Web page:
Are consumers becoming more in tune with how the world benefits from their purchases? Republic of Everyone founder and partner Ben Peacock thinks they are, and that the industry needs to listen up.
What’s in it for me (WIFM)? Probably the most important four letters in marketing history. As true now as they were when written, right?
Yes, but something’s changing. ‘We’ is now becoming important too.
According to a recent Nielsen Report, almost 75 per cent of millennial respondents are willing to pay more for ‘sustainable offerings’, up from approximately half in 2014. What’s more, brand trust and commitment to social value and community are three of the biggest ‘purchase influencers’ of 2015.
Yes, I still want to buy something that solves my problem – whether that’s whiter whites or something to look good in tonight.
But, I also want to know that my world is benefiting too.
Me, We. The ultimate combination, and one which is already creating new kinds of brands with new kinds of fans who offer a level of loyalty and willingness to pay premium prices like never seen before.
Patagonia is the poster child of this brand movement. Its brand positioning as champion of the environment sees it often act more like an NGO than a for profit company. Yet, this ‘what’s in it for we’ approach to marketing has added a whole lot of ‘what’s in it for me’ to their bottom line.
The company grew threefold in just seven years. All by standing for something real, and making that stand known.
What’s that you say? Easy when your customers are a bunch of cashed-up, mountain climbing hippies. True. But Patagonia is just one example. Let’s not forget Anita Roddick’s global Body Shop empire built on the mantra of no animal testing. Or step into your supermarket and see Thank You water morph into muesli bars, cereal, body wash and lotions. Show me another brand that’s reproduced across your supermarket shelves that fast.
And what about Pharrell Williams fronting a new range of G-Star Raw clothes made from recovered sea plastics? Or Kelly Slater’s new Outerknown sustainable surf-wear? These are not cheap brands. They are premium. And they’re selling like hotcakes.
Even the most wonderful marketer of all, Nike, can be tracked back to ‘We-World’ issues like female empowerment and championing sport as giving hope to African-American communities.
Yes, the world is changing. WIFM is not going away, but the age of WIFW is here too. The question is are you going to be a part of it?
This brave new world favours the brave. And the first step is stepping out of the comfortable world of brand and marketing and down the hall into that slightly geeky department labelled ‘Community’, ‘Sustainability’, ‘CSR’ or, for the more advanced, ‘Shared Value’.
In here you will find a different kind of beast. One who spends their time understanding the social and environmental issues that matter most to your organisation, and who has some understanding of how to go out there and solve them.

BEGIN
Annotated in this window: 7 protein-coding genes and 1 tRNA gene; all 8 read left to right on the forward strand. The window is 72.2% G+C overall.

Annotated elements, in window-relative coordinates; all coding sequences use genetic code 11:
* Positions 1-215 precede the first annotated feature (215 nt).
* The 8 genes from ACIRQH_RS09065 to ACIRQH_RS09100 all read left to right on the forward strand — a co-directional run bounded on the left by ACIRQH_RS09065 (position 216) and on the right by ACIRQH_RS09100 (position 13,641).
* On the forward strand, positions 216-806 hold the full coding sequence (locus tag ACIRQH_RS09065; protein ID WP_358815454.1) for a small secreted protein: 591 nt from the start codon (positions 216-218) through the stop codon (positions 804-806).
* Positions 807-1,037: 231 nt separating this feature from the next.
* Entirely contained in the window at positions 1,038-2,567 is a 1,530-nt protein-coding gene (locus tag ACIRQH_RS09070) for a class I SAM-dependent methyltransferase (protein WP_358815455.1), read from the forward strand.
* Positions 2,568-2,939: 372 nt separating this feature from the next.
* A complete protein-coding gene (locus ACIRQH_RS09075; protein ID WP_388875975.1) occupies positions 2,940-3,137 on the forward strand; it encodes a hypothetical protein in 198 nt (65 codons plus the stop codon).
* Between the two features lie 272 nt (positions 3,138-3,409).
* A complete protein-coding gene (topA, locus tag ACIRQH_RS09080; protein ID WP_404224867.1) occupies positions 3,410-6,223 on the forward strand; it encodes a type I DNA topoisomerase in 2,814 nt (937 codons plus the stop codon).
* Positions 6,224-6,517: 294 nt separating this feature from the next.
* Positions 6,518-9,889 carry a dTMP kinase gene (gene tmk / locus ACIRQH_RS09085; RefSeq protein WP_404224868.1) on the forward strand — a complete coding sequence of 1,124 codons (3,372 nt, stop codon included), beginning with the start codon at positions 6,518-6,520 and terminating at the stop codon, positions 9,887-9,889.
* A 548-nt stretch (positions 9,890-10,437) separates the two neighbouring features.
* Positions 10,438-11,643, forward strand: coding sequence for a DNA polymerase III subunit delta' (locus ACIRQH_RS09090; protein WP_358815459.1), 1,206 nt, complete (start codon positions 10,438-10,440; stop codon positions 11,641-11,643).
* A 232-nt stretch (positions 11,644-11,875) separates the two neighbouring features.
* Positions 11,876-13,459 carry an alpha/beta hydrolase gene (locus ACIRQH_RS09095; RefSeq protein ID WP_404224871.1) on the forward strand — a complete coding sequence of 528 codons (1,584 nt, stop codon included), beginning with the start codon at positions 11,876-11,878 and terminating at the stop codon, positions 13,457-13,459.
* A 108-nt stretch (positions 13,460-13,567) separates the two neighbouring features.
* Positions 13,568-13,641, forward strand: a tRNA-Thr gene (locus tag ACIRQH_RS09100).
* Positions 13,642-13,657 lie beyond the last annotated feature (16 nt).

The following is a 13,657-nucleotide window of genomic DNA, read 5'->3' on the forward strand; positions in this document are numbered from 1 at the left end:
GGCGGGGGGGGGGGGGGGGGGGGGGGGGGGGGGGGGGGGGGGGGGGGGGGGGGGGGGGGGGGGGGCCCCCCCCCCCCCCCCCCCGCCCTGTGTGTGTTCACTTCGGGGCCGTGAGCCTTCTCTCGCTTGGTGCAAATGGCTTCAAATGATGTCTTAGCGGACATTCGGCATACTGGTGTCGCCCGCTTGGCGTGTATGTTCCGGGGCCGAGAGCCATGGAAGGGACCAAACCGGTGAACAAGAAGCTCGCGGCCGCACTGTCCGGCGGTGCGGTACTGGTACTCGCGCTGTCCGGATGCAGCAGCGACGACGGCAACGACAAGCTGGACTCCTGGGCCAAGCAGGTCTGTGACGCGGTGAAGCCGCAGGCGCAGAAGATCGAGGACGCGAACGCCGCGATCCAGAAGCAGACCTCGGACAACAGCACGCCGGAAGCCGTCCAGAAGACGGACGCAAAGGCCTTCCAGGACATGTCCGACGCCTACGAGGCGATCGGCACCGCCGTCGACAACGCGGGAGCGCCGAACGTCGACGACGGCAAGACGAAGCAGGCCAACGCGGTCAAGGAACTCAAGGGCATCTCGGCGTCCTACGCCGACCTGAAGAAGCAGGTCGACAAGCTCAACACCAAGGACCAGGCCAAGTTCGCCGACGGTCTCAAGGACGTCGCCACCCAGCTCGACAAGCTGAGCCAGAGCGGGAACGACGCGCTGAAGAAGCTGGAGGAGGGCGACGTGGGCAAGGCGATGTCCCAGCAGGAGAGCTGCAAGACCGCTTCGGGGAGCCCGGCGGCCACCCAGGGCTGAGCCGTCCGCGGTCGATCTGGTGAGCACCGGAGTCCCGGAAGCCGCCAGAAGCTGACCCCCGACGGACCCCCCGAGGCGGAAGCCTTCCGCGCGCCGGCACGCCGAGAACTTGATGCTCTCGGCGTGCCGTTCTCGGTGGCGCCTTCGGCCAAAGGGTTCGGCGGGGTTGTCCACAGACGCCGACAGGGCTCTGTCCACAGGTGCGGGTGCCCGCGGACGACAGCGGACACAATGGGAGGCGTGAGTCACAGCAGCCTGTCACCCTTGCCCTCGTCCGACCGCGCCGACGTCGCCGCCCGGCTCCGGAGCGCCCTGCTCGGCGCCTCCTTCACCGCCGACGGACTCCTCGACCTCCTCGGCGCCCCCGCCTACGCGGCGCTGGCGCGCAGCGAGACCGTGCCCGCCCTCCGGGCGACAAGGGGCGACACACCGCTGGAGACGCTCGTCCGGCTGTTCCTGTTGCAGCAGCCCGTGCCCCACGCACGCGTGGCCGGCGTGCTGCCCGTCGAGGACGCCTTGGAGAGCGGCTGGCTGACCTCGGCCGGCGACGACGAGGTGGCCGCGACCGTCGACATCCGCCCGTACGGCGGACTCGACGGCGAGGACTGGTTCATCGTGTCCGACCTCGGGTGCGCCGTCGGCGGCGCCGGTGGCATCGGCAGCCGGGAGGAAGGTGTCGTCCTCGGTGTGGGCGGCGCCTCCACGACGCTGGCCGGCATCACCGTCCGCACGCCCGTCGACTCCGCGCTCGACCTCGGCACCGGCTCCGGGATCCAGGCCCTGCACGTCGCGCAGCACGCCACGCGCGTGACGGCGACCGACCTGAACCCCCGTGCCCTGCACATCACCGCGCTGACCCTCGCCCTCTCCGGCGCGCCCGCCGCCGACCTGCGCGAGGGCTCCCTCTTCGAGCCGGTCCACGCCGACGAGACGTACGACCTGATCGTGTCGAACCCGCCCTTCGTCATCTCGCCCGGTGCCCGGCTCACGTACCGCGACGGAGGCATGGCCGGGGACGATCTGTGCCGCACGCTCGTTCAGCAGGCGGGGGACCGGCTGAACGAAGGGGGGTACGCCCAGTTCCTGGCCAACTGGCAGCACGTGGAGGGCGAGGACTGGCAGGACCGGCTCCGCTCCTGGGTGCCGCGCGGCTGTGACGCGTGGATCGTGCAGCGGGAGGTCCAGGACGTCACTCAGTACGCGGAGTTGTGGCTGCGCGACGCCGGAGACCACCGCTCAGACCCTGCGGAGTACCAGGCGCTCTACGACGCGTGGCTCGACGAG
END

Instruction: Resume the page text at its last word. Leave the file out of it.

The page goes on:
Somewhere in the piles of academic white papers camouflaging their desks, you’ll find your company’s most recent sustainability report. Yes, at first glance it looks about as exciting as an annual report on Prozac, but hang in there. Deep in the pages of complicated waffle there is gold. It’s what your company is already doing to improve your customers’ worlds, but probably aren’t telling them.
Take this report, then take a scalpel to it. Cut out the campaigns that match to what your marketing intel says your customers care about. Now kill the weak and feed the strong. The last initiative standing is the first one you should take to market. But before you do, you need to make it marketing ready.
And you know how, because you’re the marketing guru.
Don’t tell, involve. No-one cares that your company made the world better, they care that you helped them make it better.
Pick the problem, then use social to get people involved, and PR to tell the tale. Fill your Facebook, empower your Instagram. Social media has never been so social as when it is about an issue that brings us all together.
Take it into the real world. Give people a way to lend a hand. Yes, changing the world is the ultimate brand activation.
Talk about the issue, talk about how people can get involved and your fans will talk about you. Advertising is dead. People are now your most powerful media channel.
Build a brand that stands for something by doing something. Not by making up a point of difference from focus groups.
Then, when you’ve done it once, do it again, bigger, better and with a new problem to solve. Assemble them all under one corporate purpose and let that lead your brand. Products, services, community sustainability and CSR all leading to one higher purpose. Now that’s a company I want to work for and buy from.
What’s in it for we? A better world.
What’s in it for me? That feeling that when I buy from you I’m part of the solution, not the problem.
What’s in it for you? More loyal fans in an increasingly disloyal world.
So, start with We and you’ll find there’s something in there for You and Me too.
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